Why didn't my caramels set?! I thought I did everything according to the recipe! Am I not cooking them long enough?

kristin charpentier
Salted Pumpkin Caramels
Recipe question for: Salted Pumpkin Caramels


boulangere August 19, 2013
Taylor thermometers are my favorites as well. This is a dependable one:
Rebecca V. August 19, 2013
I went through a bunch before I settled on this one: http://www.amazon.com/Taylor-Classic-Deep-Fry-Analog-Thermometer/dp/B00004XSC9

<$10, goes up to 400F, heatproof handle, glass bulb protected at bottom, tall enough doesn't fall in the pot, dishwasher safe.
Rebecca V. August 19, 2013
Rest of answer disappeared, hmmm... it said: <$10, goes up to 400F, glass bulb protected at bottom, heatproof handle, tall enough not to fall into pot, dishwasher safe.
marialissio August 18, 2013
Wow I just learned a valuable lesson. Thanks Cynthia. I had a go at making caramel once and only once. It was a disaster. I might have another go now.
boulangere August 18, 2013
If you are using a mercury-filled candy thermometer, it can't be calibrated the way you would a bi-metalic stemmed thermometer. What you can do is immerse it in boiling water, which if you live at or near sea level, boils at of course 212º F (every 500' increase in elevation means a 1º decrease in the temperature at which water boils, so know your elevation and do the math). See where your thermometer registers and adjust your cooking time and temp accordingly, much like taking a reading of you oven with an oven thermometer. If you're using an average $10 bi-metalic stemmed thermometer, which you can calibrate, it isn't going to do you a lot of good, as its upper register is around 160º, well below caramel range. Bi-metalic stemmed thermometers that register up to 300º to 500º are available, but for a price: $100 to $300. Clearly, boiling some water and testing your mercury-filled thermometer cuts to the chase much more affordably.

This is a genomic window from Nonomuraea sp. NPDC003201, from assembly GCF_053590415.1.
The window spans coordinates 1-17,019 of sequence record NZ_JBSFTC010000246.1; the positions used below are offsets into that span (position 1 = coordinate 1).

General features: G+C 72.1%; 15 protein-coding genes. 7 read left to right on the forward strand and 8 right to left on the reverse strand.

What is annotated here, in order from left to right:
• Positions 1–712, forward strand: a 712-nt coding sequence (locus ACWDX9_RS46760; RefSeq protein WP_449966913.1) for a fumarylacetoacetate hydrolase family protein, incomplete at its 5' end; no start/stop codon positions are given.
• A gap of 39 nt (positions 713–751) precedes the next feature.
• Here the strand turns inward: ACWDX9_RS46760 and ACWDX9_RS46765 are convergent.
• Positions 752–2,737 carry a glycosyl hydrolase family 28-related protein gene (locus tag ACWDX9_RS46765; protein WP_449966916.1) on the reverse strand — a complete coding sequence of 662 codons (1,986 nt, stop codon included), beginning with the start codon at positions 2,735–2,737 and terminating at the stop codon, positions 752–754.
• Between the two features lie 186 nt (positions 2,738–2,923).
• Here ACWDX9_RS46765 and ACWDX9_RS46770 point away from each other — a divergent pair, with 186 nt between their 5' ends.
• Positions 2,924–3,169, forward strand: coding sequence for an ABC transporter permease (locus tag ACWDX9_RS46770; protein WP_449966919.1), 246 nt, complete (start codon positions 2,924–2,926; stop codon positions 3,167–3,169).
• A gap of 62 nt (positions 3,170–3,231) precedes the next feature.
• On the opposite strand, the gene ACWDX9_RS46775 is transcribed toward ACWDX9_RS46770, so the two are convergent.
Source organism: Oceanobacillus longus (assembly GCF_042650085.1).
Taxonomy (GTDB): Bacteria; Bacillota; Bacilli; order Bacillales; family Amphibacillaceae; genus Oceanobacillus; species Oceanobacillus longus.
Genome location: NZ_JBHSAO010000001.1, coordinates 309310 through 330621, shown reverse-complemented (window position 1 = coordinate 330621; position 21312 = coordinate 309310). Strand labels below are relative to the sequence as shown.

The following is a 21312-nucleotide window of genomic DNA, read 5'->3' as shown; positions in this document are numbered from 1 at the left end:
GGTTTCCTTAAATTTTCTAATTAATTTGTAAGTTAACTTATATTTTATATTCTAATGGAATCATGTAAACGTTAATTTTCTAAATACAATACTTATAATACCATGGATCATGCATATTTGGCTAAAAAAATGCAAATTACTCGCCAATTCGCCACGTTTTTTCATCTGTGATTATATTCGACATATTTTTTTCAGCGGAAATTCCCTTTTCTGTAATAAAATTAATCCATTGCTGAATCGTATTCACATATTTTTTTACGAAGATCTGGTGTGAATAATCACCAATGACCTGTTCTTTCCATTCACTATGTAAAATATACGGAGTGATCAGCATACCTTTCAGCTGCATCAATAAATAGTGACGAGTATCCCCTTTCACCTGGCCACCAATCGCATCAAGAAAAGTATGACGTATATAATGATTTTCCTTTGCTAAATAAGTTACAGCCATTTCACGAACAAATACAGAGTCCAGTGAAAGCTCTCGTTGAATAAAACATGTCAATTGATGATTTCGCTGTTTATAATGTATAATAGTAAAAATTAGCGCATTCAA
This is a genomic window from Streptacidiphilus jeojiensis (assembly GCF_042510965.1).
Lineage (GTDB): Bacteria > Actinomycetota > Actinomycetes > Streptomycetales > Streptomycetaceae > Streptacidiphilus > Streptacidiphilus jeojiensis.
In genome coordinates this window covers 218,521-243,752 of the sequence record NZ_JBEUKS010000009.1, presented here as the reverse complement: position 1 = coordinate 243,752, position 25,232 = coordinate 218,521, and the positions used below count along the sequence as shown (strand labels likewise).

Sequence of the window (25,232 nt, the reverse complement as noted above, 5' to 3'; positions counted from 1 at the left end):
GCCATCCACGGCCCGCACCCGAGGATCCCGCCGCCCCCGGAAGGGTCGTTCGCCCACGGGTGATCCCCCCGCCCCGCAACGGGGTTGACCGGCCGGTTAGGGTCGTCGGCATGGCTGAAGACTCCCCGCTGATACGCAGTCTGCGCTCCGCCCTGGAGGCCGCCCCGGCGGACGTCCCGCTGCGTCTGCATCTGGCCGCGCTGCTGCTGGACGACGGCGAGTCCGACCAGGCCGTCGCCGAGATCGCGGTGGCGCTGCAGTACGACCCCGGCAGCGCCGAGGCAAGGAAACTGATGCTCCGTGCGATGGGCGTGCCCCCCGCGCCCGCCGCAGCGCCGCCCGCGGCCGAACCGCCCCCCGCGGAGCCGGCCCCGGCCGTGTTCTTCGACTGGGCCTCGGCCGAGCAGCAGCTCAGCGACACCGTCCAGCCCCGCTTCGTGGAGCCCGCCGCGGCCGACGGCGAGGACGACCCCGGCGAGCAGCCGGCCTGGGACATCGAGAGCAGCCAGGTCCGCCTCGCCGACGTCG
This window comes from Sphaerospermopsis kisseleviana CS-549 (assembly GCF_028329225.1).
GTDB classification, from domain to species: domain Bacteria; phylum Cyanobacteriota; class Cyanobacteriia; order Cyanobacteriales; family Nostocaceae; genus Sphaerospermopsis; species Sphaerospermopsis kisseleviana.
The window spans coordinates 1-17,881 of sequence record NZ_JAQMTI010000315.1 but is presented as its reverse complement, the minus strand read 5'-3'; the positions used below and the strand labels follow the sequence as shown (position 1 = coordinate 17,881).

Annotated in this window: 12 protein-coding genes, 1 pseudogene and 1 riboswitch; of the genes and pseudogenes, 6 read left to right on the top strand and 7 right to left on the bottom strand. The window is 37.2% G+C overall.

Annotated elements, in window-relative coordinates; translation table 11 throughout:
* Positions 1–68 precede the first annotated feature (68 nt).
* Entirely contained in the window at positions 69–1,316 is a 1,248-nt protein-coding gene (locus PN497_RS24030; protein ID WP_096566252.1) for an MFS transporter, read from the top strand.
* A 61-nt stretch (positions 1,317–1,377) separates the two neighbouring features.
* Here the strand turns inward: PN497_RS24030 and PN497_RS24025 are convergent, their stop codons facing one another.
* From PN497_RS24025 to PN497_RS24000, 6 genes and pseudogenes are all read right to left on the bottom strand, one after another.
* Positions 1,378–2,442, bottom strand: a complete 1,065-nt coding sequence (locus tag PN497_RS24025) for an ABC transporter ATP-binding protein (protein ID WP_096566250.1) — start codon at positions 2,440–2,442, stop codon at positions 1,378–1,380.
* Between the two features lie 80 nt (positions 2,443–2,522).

Caramel which doesn't set has generally been undercooked. In other words, not enough water has been driven off. Testing your thermometer will help you in that regard, but watching it for color and smelling its aroma will do achieve the same end. Once it takes on a deep amber color and begins to give off a deeply cooked scent, you're there. It takes vigilance. Don't step away to check email. If it smells scorched, it is. If it bursts into flames, call 911.
Lindsay-Jean H. August 18, 2013
Could your thermometer be off? Maybe try calibrating it if you haven't recently.
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